Reza Abedini is one of the key figures who helped pave the way for contemporary graphic design in today’s Iran. In his work he...
Perhaps no one has had a greater affect on the way information—printed and electronic—is presented today than Muriel Cooper. As founder and co-director of MIT’s Visual Language Workshop, her explorations into the interactions between technology and design broke new ground in both graphic design and computer interface development. She designed covers for more than five hundred books, over one hundred of which have won design awards, and she was the second recipient of the American Institute of Graphic Design leadership award.
He has never made or produced a record, but Peter Saville is one of the most important people in British pop. Saville’s sleeve designs for OMD, Roxy Music and most famously, for Factory records have changed the way that we think about pop music. Along with his schoolfriend, Malcolm Garrett (the man responsible for the early Buzzcocks’ sleeves), Saville was a major player in a graphic design revolution that converged with the convulsions that were happening in pop at the end of the 1970s. If Jamie Reid’s cut and paste covers were the image equivalent of the punk sound, then Saville and Garrett’s more abstract, impersonal designs were the visual analogue of post-punk.
'I’ve been here for nine years. I’m art director of Rolling Stone, and for the last couple of years, I’ve been creative director of the whole company. We publish US and Men’s Journal and some books. I keep the other two magazines staffed, and last year I was involved with changing the format of US. Mens Journal is being redesigned by David Amario. Richard Baker is art director of US. I design about two books a year, and whatever Jann [Wenner] has in his head.'
Matthew Carter is one of the preeminent contemporary typographers. His work is both ubiquitous (his typefaces Georgia and Verdana were commissioned by Microsoft and now grace computer screens around the world) and revolutionary (his Walker Art Center commission resulted in the creation of a series of alphabets with “detachable” serifs). Carter has been involved in typography in one way or another for most of his life. He has lived through the passing of numerous typographic eras, and at each juncture he has embraced both the latest technology and the new forms created by young designers. In addition to teaching at Yale University School of Art in the Graphic Design department, Carter operates Carter & Cone, a typographic studio and consultancy based in Boston.
My position as a museum curator is a rare one—there are only a handful of design curators around the country, at institutions including the Museum of Modern Art in New York and the San Francisco Museum of Modern Art. However, there are more and more opportunities for designers to develop and use their skills as writers/editors/publishers, and for literary people to engage the processes of design. This is a broader cultural development with relevance beyond my own particular experience.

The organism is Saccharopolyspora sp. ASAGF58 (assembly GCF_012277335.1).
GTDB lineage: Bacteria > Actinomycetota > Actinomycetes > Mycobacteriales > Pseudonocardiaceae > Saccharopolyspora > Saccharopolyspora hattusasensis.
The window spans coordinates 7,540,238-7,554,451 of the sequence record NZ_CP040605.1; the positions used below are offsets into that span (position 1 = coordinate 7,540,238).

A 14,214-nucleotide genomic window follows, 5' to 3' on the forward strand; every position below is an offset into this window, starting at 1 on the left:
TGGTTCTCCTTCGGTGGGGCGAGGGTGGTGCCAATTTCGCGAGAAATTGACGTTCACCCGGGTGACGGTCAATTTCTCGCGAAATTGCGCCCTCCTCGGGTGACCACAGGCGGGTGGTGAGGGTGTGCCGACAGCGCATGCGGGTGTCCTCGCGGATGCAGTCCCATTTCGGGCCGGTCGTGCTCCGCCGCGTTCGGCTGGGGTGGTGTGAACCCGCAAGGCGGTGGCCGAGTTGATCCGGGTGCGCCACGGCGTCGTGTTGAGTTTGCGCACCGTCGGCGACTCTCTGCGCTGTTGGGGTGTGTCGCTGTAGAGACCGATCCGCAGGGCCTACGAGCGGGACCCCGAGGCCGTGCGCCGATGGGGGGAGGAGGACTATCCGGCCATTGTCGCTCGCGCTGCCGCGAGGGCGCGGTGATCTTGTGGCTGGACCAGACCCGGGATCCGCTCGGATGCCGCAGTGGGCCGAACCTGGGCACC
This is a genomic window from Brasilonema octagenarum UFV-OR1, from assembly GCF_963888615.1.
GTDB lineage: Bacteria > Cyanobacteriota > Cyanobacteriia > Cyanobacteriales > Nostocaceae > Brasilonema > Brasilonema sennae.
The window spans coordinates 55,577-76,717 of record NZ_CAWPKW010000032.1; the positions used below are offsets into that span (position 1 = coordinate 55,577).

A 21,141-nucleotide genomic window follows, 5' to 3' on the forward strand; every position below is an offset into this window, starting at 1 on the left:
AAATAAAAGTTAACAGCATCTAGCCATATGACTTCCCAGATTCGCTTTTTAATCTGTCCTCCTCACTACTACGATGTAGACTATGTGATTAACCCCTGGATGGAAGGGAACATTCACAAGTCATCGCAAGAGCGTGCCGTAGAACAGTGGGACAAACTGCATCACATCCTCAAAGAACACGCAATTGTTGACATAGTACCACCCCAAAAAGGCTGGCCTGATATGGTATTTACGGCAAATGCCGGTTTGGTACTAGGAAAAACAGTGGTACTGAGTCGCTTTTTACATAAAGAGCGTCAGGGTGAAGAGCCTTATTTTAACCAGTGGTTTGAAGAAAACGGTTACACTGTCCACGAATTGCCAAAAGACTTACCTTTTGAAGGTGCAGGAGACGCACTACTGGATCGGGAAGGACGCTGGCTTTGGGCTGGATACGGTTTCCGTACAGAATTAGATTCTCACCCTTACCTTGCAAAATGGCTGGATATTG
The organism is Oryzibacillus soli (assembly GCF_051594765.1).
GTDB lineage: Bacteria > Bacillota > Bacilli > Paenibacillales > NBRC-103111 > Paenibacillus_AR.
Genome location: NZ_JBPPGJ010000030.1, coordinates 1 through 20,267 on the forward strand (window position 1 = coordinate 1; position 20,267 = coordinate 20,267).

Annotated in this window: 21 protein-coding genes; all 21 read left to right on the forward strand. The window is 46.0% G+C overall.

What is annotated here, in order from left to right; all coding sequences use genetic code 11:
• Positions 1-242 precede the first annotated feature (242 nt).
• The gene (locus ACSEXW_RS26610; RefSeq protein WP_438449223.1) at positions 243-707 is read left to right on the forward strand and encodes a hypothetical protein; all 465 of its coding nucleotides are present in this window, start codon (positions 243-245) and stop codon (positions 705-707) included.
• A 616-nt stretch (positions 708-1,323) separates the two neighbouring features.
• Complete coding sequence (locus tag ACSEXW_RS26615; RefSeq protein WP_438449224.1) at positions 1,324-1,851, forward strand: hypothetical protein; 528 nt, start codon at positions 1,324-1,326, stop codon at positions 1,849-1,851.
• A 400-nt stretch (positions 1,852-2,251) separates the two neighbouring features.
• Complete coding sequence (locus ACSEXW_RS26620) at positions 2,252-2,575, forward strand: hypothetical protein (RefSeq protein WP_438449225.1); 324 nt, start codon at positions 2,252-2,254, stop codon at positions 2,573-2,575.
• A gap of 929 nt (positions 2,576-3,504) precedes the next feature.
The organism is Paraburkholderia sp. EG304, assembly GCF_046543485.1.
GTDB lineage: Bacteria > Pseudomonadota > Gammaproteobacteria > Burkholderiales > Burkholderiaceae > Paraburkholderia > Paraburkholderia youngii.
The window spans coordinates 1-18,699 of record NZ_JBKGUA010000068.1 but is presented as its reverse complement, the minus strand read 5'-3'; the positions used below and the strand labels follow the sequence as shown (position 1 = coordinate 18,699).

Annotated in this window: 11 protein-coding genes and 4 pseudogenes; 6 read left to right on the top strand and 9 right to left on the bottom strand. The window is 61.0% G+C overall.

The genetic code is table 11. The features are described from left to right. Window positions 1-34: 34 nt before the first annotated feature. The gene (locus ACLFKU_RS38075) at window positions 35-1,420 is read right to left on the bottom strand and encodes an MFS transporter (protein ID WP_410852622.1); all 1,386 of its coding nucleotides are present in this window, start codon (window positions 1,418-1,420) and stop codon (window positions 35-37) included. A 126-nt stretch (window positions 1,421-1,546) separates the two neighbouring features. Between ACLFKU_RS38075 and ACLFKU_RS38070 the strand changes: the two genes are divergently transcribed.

Rational and responsive, the work of Richard Hollis exemplifies a very British kind of Modernism. 'The ideal situation is where you sit with the client and design with them. If anything is emphasised, it’s what they want to emphasise. I prefer collaborative effort to doing what I want. It’s diametrically opposite to being an artist.’
Massimo Vignelli, born in Milan, studied architecture in Milan and Venice. He came to the United States from 1957 to 1960 on fellowships from Towle Silversmiths in Massachusetts and the Institute of Design, Illinois Institute of Technology, Chicago. In 1960, with Lella Vignelli, he established the Vignelli Office of Design and Architecture in Milan.
Designers Carol Devine Carson in conversation with Ellen Lupton about her work at Knopf Publishers.
'Plazm was formed by a group of artists dissatisfied with avenues of expression available to them. Actually when we first started meeting, we didn't know were going to form a magazine. There were writers, photographers, illustrators, and designers all coming to these open-ended weekly gatherings. We were talking about things like media control and how we'd like to see artists representing artists. These discussions led to the launch of Plazm magazine.'
Paula Scher has been a strong presence in the design field for almost four decades. As Pentagram’s leading lady — she joined the New York office in 1991 — she has shaped the face of clients ranging from Citibank to Perry Ellis and the MoMA. Scher’s work brightens the city with its exuberant imagery, drawn type, and vibrant use of colour that constantly convince viewers that they want to be a part of it.
'They were Frank’s identities, and he controlled them . . . I was really just satisfying these various concepts.' The beginning of Cal Schenkel’s story reads like a rock’n’roll fantasy that Cameron Crowe forgot to film. In 1966 he was a nineteen-year-old kid hitch-hiking in LA when a jeep full of girls picked him up and dropped him at a rock’n’roll recording session. The rock bandleader was Frank Zappa and the record was his debut: Freak Out! by The Mothers of Invention. The two men met in passing but wouldn’t see each other again for another year. Interview with Eye Magazine.
George Lois is a pioneering advertising executive and designer best known for a series of covers he created for Esquire magazine between 1962 and 1972 (some of which were featured in an exhibit at the Museum of Modern Art in 2008). He coined the phrase "I want my MTV!" created a new gourmet frozen foods marketing category with Lean Cuisine, and has devised memorable ads for companies ranging from Jiffy Lube to USA Today to Tommy Hilfiger. He is also the author of nine books about advertising and design, including "George, Be Careful," "$ellebrity," and "Iconic America."